New COVID-19 Variant HV.1: What to Know and Why Experts Aren’t Concerned
The emergence of the new COVID-19 variant HV.1 has raised concerns, but experts are not worried about its potential impact.
As health authorities in the United States monitor the new COVID-19 variant HV.1, which has the potential to replace the current dominant variant EG.5, it is important to understand the characteristics and implications of this new strain. According to data from the Centers for Disease Control and Prevention (CDC), HV.1 first surfaced in mid-summer, well before the rapid rise in cases seen in September. Currently, it is responsible for nearly 20 percent of all COVID-19 cases in the country.
As the world enters the winter season, which is known for an increase in respiratory viruses, it becomes crucial to differentiate the new HV.1 variant from other types of flu. The Omicron variant, which emerged in the fall of 2021, has undergone multiple mutations since its initial outbreak in December 2021. HV.1 has the potential to become the next dominant strain during the upcoming fall and winter seasons. The CDC reports that it already accounts for approximately one in five cases in the United States. Its growth has been rapid, increasing from 0.5 percent in late July to nearly overtaking EG.5.
Despite the rapid spread of HV.1, experts, including Amesh A. Adalja, M.D., an infectious disease expert and senior scholar at the Johns Hopkins Center for Health Security, are not concerned about the variant. Dr. Adalja emphasizes that new variants of SARS-CoV-2, the virus causing COVID-19, are expected to emerge regularly, much like other respiratory viruses. Most of these variants are not likely to be of significant concern. While HV.1 is highly transmissible, there is no evidence to suggest that it is more severe than other circulating variants.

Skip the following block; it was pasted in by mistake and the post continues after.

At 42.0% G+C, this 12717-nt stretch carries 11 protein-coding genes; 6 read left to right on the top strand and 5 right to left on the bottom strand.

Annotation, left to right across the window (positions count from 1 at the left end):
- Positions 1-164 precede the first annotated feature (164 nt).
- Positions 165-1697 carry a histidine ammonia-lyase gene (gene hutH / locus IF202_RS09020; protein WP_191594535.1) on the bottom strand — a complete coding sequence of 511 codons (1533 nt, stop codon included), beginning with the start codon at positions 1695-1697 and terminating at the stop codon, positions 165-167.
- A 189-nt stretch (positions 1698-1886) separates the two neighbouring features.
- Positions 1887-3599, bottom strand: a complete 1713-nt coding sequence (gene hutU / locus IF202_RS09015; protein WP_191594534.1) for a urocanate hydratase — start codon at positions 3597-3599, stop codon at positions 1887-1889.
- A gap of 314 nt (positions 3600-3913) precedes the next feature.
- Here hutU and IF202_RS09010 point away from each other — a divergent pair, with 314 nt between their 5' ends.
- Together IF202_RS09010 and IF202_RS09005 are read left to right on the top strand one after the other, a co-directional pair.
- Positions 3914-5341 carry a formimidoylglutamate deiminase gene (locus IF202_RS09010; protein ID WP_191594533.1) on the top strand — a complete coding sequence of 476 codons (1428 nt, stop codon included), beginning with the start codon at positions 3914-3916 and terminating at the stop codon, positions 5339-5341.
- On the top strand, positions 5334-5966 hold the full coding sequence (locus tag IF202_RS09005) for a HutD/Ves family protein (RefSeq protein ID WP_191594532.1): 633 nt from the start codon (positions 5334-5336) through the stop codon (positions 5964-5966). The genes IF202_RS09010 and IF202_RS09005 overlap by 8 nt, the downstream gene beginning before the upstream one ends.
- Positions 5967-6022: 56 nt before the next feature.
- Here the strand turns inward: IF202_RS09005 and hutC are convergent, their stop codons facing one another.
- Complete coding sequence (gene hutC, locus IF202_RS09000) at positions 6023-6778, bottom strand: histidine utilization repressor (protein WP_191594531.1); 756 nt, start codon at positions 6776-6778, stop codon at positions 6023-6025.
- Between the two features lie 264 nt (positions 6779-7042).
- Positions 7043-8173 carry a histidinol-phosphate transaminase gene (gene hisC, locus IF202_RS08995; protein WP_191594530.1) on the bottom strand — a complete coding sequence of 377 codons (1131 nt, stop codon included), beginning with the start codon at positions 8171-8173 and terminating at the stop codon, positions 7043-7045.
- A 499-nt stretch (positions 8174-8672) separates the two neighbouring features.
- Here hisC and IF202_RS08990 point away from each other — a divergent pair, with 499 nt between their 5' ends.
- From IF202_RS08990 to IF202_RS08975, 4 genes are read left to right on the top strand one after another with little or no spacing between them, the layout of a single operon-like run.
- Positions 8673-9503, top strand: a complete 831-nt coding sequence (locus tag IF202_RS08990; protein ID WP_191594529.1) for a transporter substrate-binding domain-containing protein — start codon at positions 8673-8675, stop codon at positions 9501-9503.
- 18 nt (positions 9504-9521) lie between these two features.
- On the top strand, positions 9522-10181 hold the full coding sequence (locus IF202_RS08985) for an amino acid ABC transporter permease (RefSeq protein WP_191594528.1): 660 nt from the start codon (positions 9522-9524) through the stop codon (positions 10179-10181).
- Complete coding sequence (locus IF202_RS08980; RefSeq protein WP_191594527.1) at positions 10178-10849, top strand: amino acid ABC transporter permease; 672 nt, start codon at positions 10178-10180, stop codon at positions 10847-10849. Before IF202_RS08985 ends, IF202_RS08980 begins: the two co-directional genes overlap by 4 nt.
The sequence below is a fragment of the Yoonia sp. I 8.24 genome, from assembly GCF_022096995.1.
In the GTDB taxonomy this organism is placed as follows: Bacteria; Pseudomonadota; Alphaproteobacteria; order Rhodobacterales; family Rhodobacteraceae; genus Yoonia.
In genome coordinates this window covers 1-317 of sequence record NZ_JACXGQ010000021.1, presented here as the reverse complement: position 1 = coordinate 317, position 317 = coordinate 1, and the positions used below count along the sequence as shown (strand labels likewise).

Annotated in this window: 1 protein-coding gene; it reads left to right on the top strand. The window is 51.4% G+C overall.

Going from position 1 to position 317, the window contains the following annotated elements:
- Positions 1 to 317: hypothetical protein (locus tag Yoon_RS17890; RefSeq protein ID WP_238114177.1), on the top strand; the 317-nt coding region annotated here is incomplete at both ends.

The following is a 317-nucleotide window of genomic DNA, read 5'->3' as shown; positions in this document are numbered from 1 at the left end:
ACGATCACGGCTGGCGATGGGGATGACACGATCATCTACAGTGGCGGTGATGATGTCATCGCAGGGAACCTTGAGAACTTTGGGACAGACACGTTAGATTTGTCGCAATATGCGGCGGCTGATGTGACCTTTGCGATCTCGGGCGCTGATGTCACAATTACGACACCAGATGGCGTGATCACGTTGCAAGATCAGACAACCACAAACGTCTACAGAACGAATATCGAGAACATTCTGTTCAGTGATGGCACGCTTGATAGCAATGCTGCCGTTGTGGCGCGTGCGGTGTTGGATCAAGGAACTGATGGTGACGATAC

The symptoms of HV.1 are similar to those of other COVID-19 variants, including fever or chills, shortness of breath or difficulty breathing, fatigue, muscle or body aches, headache, loss of taste or smell, sore throat, congestion or runny nose, and nausea or vomiting.
One question on many people’s minds is whether the current COVID-19 vaccines offer protection against HV.1. Experts believe that the updated vaccines, based on the XBB.1.5 variant, are expected to provide protection against this new strain. HV.1 is considered a “grandchild” of the XBB.15 variant, meaning that the available vaccines should be effective in preventing severe disease caused by HV.1.
In conclusion, while the emergence of the HV.1 variant raises concerns, experts are not worried about its potential impact. The characteristics of HV.1 are similar to other COVID-19 variants, and the available vaccines are expected to provide protection against this new strain. As the world continues to navigate the COVID-19 pandemic, it is important to stay informed and follow public health guidelines to mitigate the spread of the virus.